I acknowledge that this complaint is going to sound both basic and obvious, not to mention asinine, but still it needs to be said: movies are too long. Especially right now, movies are too long. Last week saw the release of First Man, Bad Times At The El Royale, and on Netflix, 22 July, clocking in at 2 hours 21 minutes, 2 hours 21 minutes, and 2 hours 23 minutes, respectively. A 140-minute movie should be a rare thing (in fact it should probably require congressional approval). When we get three on the same weekend, it’s become a problem.
This isn’t to say that two hours and twenty minutes is always too long, but it was certainly too long for these movies. It’s not that you should never make a movie that long, it’s just that if you do, you should be thinking long and hard about whether it needs to be long. Sometimes the answer is yes, and that’s fine, but it has to feel like someone at least asked. This week felt like no one asked, or didn’t ask hard enough. Which hurts not just individual movies but, to some extent, all movies.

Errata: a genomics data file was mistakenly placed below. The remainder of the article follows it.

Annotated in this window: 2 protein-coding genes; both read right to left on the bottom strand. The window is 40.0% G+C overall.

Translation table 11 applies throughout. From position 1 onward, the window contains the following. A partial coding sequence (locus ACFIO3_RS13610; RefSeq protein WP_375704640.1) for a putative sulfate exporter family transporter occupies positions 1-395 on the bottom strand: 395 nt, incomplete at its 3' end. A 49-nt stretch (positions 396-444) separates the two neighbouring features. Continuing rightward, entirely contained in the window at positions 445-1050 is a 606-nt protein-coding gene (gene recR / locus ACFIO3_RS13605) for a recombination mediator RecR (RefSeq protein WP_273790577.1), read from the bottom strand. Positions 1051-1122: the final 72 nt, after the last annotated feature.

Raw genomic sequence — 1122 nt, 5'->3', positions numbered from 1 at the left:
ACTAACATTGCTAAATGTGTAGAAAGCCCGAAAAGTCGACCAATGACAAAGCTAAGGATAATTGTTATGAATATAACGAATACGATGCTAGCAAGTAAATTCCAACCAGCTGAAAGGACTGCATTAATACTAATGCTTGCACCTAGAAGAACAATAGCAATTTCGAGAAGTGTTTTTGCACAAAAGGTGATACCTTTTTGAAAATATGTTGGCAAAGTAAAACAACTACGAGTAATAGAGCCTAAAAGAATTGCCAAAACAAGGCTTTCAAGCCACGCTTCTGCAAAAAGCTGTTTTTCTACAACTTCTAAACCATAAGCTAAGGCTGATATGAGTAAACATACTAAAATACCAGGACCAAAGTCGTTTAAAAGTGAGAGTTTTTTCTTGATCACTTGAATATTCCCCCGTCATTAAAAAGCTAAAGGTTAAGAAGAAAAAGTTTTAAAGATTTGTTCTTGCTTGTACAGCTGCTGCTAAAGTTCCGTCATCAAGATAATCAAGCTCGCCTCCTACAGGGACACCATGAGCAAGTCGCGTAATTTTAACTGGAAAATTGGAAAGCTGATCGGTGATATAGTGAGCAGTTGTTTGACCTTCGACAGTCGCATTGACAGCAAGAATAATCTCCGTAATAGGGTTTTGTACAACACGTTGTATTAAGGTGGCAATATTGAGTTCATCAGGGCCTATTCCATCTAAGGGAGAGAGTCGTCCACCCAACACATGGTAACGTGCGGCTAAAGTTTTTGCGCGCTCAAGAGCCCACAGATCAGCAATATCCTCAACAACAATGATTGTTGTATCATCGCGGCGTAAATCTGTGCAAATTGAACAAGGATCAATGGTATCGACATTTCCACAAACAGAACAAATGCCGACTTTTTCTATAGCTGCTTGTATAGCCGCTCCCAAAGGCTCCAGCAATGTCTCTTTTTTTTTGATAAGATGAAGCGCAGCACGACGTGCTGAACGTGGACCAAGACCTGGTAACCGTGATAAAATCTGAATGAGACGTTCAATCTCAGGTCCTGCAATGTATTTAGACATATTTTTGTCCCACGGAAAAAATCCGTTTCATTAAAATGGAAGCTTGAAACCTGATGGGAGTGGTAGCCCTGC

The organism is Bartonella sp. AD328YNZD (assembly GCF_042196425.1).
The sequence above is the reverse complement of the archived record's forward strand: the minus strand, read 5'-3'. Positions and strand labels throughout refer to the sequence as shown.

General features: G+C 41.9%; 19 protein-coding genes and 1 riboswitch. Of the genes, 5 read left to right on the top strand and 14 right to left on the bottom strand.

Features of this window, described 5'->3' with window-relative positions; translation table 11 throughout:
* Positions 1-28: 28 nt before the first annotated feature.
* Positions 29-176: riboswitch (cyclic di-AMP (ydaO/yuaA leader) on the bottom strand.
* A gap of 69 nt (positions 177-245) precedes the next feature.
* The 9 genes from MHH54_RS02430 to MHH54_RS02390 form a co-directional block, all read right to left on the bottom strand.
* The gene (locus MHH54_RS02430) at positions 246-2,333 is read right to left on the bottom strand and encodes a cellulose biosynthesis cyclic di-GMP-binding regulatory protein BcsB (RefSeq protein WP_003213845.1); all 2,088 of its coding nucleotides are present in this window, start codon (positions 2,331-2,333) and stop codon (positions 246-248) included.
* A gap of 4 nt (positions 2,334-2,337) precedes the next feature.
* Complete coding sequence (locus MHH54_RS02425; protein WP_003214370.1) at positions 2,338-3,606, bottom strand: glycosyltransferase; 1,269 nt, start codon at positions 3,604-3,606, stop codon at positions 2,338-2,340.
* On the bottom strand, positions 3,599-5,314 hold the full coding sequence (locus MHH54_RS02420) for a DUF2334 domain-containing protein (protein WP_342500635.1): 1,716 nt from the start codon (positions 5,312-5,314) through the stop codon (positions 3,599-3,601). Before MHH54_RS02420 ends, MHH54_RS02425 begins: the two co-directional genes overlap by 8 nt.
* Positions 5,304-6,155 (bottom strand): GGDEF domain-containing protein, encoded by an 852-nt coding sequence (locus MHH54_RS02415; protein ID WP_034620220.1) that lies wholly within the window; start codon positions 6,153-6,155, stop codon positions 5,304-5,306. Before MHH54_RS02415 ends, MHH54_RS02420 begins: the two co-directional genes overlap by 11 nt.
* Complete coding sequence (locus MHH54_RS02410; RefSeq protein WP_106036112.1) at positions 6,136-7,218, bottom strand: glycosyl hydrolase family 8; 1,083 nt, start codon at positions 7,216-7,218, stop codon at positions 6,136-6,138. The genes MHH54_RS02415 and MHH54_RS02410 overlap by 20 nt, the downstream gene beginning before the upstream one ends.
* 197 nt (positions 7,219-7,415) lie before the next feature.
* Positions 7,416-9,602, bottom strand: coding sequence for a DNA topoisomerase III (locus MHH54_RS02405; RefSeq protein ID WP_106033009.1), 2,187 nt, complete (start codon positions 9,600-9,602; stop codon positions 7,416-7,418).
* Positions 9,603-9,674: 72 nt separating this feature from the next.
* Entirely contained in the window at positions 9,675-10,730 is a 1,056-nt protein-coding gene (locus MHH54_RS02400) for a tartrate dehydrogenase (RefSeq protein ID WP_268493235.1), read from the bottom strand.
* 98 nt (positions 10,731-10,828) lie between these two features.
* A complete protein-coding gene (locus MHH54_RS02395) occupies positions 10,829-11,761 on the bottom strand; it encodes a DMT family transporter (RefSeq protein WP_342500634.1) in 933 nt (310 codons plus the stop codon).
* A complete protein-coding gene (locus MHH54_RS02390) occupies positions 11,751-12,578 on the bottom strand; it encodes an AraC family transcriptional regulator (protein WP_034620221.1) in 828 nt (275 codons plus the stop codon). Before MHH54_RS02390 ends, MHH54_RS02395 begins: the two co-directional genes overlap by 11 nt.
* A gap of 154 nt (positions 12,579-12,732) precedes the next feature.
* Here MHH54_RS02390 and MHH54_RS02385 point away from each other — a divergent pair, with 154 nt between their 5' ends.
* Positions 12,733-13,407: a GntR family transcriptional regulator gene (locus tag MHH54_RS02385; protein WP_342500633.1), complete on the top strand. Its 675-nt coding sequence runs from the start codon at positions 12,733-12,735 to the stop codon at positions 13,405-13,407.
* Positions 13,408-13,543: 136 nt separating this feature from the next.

This isn’t just about modern moviegoers having shorter attention spans, although that’s undoubtedly true, and at some point you have to start questioning the ability of art to change that. This generation works longer hours for less money and fewer vacations, with massive debt and no retirement savings, so of course we have stingier budgets for our leisure time. We have to finish the popcorn and go drive Ubers or do Taskrabbits or whatever. (My colleague Brian Grubb argues that nothing in modern life should last longer than two hours.)
But it’s also about the movies themselves. Both First Man and El Royale have plenty to recommend them, visually tasteful and artistically innovative, and both come to feel like a bit of a drag towards the end. It’s the length specifically that’s the problem (22 July had plenty of others). It’s the only thing keeping them from wholehearted recommendations.